Friday, October 10, 2014

8th Canadian Challenge - 4th review - More Joy in Heaven

So on this trip to Chicago, I left behind The Gambler (though I am so close to being done with it and should definitely wrap that up on Sunday upon our return) and brought some shorter Canadian books.  The extra bonus will be if I can finish them and leave them here, since it means knocking a few off of my TBRD pile (to be read and discarded pile).  It will mean so much for my mental health to make some headway there.

Now that is not at all to say that I think Morley Callaghan's More Joy in Heaven is a bad or unworthy book.  It is a fine but minor morality play.  In short, for me, it is not a book for the ages, which is what it is going to take from now on to be added to the groaning shelves once a book has been moved to the TBRD pile.  

If I am remembering correctly, I actually got this book fairly recently at the Toronto Library book sale (I had really been there to get a collection of Aristophanes' comic plays, which was still where I had left it -- yes!).  I have slowly collected a fair number of Callaghan novels, though this is only the second I have read and reviewed.  This one is one of his earlier works where he focuses on outcasts and criminals and people outside conventional morality.  He got so known for this that he even spoofs this a bit in A Fine and Private Place, which I reviewed back in 2012.

The basic set-up is that Kip Caley is an ex-convict (actually a bank robber) who has reformed in prison and is released on parole early, against the recommendation of Judge Ford.  Father Butler, the priest who ministered to Caley in prison, is the closest thing he has to a friend.  Father Butler despairs when he finds out that Caley intends to move back to Toronto, though this could be any city with a few rival newspapers and a washed up boxing promoter and a few large banks.  The main theme of the book is that Caley truly wants to be good, but he is extremely dependent upon other people accepting that he has changed to build him up.  So when people's interest in this prodigal son naturally wanes, he starts questioning everything.  (The New Testament parable of the prodigal is explicitly referenced half a dozen times or so.)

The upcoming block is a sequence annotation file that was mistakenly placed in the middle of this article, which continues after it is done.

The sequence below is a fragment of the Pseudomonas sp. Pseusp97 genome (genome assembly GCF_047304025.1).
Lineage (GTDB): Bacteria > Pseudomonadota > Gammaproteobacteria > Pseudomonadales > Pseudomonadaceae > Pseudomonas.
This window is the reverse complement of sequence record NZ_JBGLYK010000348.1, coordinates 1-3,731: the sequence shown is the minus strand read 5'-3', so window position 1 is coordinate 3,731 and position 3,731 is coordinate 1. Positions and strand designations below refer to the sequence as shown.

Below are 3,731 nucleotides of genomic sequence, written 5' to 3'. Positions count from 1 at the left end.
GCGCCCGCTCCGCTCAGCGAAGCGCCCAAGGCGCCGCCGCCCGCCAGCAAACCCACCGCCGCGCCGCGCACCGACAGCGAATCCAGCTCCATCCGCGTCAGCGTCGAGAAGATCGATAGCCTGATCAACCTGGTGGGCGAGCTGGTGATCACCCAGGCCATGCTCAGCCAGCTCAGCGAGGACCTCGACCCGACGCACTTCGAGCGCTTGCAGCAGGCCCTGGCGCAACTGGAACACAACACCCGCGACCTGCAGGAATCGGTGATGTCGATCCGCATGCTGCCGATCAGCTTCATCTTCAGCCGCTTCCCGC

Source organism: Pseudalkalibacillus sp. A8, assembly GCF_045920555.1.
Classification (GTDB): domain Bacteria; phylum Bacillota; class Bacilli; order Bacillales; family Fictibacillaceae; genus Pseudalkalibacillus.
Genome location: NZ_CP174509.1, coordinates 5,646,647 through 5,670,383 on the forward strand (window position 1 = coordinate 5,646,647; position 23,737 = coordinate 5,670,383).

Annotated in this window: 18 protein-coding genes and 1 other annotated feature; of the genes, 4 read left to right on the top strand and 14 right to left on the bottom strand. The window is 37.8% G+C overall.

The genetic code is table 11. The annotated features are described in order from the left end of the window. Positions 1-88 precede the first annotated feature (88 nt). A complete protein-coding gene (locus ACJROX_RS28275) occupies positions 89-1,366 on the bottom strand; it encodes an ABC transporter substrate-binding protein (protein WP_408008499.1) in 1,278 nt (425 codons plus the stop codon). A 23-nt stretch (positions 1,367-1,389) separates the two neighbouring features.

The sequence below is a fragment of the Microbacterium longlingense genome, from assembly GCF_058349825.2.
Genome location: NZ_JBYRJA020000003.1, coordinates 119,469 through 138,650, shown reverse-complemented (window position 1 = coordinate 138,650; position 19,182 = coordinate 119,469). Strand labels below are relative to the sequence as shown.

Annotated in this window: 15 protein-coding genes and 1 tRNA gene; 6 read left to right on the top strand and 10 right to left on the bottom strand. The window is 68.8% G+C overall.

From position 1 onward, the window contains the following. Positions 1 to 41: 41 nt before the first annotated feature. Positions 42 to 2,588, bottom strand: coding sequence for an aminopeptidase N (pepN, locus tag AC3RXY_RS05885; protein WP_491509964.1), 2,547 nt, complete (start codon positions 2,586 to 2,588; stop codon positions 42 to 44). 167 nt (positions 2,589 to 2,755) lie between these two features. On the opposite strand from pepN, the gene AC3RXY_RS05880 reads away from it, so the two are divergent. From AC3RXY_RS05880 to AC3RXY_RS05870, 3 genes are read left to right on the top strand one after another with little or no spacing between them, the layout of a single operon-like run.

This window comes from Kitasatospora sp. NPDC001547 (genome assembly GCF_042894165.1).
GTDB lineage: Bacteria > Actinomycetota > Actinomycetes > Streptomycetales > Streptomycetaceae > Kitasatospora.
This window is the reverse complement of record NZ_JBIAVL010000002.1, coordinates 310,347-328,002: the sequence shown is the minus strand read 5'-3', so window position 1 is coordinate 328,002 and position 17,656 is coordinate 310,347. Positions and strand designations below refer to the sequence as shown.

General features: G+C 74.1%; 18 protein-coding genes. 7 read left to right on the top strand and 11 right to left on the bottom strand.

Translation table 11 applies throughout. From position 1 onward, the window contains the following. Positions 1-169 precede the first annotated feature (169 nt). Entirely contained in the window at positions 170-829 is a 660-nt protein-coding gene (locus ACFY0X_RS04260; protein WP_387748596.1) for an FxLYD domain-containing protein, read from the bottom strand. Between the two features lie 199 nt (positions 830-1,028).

Caley gets very impatient with those whose motives seem a bit mixed (such as a boxing promoter who wants him to gets involved in staged fights but who also pays him to be a greeter at a hotel/night club).  Many people ultimately fail him in showing that they are quite shallow and not really all that interested in his transformation.  This is particularly true of the Senator and the Mayor who both take an interest in his case, at least for a while.  He struggles to determine if the love that is growing with this young woman, Julie Evans, is real or not, and whether he really can risk letting down his defenses.  What really seems to hurts him the most are these two other jailbirds who cynically assume that he has not changed and all, and they follow him around to try to rope him into "one last job."  While Callaghan doesn't dwell on this, the book is set during the Depression, which certainly didn't help the odds of a former convict making a living by playing it straight.

Given the speechifying and the insistence on worrying over the purity of people's motivations puts me very much in mind of a Capra film but mixed up with a film noir plot.  And that is probably more than enough to say about the book without totally spoiling it.  Apparently, the novel was based on a real case of a Canadian bank robber who was paroled and had trouble fitting into society after his release.  It was a quick read and I enjoyed it, despite the very real struggles that Caley faced.

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